Rosa Viñas-Racionero http://orcid.org/0000-0003-2439-5505
Date of this Version
J Fam Viol (2017) 32:535–542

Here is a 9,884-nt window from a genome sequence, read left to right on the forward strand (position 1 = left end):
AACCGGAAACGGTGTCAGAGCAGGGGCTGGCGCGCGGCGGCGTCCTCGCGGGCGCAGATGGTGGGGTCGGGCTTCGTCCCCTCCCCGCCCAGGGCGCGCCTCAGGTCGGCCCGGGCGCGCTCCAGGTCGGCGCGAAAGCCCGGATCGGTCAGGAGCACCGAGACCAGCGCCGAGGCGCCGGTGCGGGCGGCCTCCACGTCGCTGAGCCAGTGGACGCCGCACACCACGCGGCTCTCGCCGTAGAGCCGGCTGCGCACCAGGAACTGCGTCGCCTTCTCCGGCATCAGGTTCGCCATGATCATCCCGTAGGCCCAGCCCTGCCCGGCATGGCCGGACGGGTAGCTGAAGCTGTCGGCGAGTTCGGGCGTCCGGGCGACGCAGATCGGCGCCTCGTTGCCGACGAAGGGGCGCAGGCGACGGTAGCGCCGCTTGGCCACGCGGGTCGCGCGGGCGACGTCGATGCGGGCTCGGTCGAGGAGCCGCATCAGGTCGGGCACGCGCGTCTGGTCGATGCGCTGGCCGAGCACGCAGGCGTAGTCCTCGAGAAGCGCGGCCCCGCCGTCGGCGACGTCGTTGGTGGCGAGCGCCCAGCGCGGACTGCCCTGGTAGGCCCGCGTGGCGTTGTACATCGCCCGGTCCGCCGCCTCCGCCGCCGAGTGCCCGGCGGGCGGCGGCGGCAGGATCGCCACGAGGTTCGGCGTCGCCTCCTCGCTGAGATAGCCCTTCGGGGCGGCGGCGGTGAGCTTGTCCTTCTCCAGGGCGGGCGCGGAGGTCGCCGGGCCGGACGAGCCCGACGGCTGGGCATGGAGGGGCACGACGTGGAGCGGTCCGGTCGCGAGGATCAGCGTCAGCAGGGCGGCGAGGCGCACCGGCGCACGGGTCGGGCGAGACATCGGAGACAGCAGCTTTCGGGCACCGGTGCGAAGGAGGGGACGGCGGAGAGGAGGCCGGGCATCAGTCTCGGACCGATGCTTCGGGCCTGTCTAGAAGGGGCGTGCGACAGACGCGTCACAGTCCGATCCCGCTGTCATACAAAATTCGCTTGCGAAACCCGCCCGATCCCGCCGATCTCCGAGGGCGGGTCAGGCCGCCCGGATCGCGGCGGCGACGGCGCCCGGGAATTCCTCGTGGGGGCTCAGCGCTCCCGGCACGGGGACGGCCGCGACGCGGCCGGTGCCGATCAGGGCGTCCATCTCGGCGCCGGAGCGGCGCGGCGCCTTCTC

A nonrandom national sample of 16 familicides, which involved 19 offenders (ages 14 to 21 years) who either killed or made a serious attempt to kill their families, was studied. The majority of offenders were Caucasian (78.91 %) males (84.21 %) with interpersonal family conflicts due to parental control, substance use, or physical violence. Prior to the murders, 50 % of the offenders reported to others their intent to kill their families. All of the 42 reported victims were specifically targeted and most of the homicides were planned shooting attacks (75 %) rather than spontaneous eruptions. Immediately following the homicides, 75 % of the offenders stole money from their families, and in 50 % of the cases they either called their friends to report the murders or to plan leisure activities. All offenders were immediate suspects and 81.25 % confessed to the homicides. Implications for furthering our understanding of this group of young offenders are offered.